Only 2% of the site has been excavated. The archeologists suspect there are huge sections under the surrounding mountains. After all, this was the center of commerce for the known world for thousands of years. In the middle of the trading routes between Asia, Africa, and Europe, Knossos thrived under the leadership of “King” Minos, who was actually a queen. The “os” ending gives it away, a neuter verb. Minos simply means ruler, and all indications are that this was a woman-run society. They ran the business and religion end of things, hiring Mycenaean mercenaries to fight their battles for them.

The site is located far away from the harbor, so any attackers had to march uphill to get to it. There are still remnants of that road. The shape and structure of the road reminded me of the one that led to Chichen Itza in the Yucatan that the Maya constructed. There is a rapidly running stream that flows behind the structure, and the temple users used that as well for transportation. They had bathtubs and flushing toilets and advanced sewage and drainage systems. The ruins are extensive. Here are my wonderful travel companions and I in part of it.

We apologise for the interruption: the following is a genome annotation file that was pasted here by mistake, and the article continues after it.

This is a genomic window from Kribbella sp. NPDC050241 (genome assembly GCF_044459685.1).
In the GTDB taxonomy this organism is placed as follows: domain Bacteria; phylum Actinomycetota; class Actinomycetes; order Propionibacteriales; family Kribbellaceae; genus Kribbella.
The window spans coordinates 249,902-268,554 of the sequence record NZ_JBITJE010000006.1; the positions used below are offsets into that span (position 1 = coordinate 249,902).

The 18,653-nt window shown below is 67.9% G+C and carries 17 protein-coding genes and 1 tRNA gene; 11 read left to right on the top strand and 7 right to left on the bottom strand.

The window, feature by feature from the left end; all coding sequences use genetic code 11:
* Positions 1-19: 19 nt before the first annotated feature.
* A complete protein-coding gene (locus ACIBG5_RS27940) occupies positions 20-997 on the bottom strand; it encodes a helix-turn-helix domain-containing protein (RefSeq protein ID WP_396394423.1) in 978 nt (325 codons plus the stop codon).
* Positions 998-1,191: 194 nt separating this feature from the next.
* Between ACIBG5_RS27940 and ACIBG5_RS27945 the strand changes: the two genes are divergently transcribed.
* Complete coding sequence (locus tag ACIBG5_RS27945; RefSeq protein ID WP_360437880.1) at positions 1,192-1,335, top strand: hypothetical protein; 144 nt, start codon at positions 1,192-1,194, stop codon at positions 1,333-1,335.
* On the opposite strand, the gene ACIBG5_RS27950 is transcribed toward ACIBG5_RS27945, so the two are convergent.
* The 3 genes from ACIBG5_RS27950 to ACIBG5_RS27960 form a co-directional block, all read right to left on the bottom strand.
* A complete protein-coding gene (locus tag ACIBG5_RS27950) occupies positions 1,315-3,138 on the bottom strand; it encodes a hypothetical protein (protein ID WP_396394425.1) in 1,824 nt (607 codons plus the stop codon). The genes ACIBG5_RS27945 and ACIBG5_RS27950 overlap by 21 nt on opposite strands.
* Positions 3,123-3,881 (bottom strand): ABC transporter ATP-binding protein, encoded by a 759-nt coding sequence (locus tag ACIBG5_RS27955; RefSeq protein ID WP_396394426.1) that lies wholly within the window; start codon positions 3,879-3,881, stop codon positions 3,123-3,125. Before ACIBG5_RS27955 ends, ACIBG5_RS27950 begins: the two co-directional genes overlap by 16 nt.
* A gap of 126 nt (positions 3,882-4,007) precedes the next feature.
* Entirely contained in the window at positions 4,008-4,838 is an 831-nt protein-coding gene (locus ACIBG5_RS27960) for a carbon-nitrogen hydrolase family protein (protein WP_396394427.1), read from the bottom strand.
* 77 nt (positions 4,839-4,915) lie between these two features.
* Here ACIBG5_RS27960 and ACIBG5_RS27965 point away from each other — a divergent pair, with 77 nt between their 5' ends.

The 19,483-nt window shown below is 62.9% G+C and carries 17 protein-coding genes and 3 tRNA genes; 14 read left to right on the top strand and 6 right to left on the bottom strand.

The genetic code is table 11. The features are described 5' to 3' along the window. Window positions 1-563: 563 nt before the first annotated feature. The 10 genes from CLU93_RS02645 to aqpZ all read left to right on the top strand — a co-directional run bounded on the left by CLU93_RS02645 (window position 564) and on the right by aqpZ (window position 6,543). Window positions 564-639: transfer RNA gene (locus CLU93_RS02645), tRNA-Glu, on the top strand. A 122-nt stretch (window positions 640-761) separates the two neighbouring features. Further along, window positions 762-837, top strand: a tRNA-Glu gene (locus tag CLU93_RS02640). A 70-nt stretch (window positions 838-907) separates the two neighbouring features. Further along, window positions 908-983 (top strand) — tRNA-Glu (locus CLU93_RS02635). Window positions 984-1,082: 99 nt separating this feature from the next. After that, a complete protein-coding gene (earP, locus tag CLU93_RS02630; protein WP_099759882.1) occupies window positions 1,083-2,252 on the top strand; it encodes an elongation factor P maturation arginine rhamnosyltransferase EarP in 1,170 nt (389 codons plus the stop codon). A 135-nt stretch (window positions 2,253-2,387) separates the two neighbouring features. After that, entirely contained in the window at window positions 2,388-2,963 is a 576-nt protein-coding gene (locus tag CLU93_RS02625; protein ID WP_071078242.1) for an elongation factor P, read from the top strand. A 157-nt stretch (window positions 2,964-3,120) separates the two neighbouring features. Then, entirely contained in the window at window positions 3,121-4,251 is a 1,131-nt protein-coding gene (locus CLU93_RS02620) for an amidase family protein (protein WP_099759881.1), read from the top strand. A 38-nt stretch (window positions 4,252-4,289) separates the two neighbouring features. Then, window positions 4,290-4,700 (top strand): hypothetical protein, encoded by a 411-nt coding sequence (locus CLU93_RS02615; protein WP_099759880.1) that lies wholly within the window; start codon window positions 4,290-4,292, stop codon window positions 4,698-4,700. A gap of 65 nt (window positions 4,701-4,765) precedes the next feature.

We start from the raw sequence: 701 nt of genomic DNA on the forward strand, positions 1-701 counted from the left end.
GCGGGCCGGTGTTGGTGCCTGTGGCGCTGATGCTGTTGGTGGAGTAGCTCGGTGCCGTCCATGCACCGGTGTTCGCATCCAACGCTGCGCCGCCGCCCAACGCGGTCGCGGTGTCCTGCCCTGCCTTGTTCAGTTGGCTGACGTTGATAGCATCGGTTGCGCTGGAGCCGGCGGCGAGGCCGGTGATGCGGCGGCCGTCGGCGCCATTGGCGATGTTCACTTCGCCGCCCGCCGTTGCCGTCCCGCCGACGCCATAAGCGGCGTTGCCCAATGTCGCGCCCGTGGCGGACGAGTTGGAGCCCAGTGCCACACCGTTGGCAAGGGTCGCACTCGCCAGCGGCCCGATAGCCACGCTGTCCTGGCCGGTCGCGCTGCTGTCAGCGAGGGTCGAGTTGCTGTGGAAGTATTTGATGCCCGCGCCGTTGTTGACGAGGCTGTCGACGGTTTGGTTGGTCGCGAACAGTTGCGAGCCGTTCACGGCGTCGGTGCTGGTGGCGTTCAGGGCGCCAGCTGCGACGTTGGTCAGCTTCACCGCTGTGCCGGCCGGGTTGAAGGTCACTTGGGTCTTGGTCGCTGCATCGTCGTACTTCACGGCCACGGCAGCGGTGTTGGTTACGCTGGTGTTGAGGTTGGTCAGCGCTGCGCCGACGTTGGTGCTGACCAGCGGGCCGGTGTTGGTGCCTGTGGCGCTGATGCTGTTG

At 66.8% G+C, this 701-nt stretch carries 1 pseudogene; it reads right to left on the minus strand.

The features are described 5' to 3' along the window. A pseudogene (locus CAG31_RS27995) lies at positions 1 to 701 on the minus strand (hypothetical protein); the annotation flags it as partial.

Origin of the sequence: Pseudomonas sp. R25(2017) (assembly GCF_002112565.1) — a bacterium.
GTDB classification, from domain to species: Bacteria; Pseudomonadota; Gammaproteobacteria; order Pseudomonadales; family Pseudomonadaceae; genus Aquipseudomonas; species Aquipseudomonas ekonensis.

Here is where you find the rite of passage all young men (and perhaps women too) did, in the open courtyard in Knossos. They would run at a horned bull and then leap over it by grasping the horns and doing an acrobatic flip. The bull was the main sign of worship, since the constellation Taurus was predominant in the sky then… when Jesus was walking the earth, it was Pisces, which is why the fish represents Christians. Perhaps this is where the saying “take the bull by the horns” came from? Later, we would see the famous fresco of a man jumping over the bull in this ritual. We know the jumper is a man, as they are depicted in red pigment. Women are depicted in white pigment.

Interesting fact about the bathtubs of the rich—they were repurposed upon the death of the owner as their sarcophagus.

The huge jars that were found in large, connected chambers were still in place in some areas of the site. They built them from the ground up, using coils of clay. The decorations on the outside were for measurement purposes. They were good record keepers. Examples of both Linear A and Linear B—the first written languages of mankind — were found here.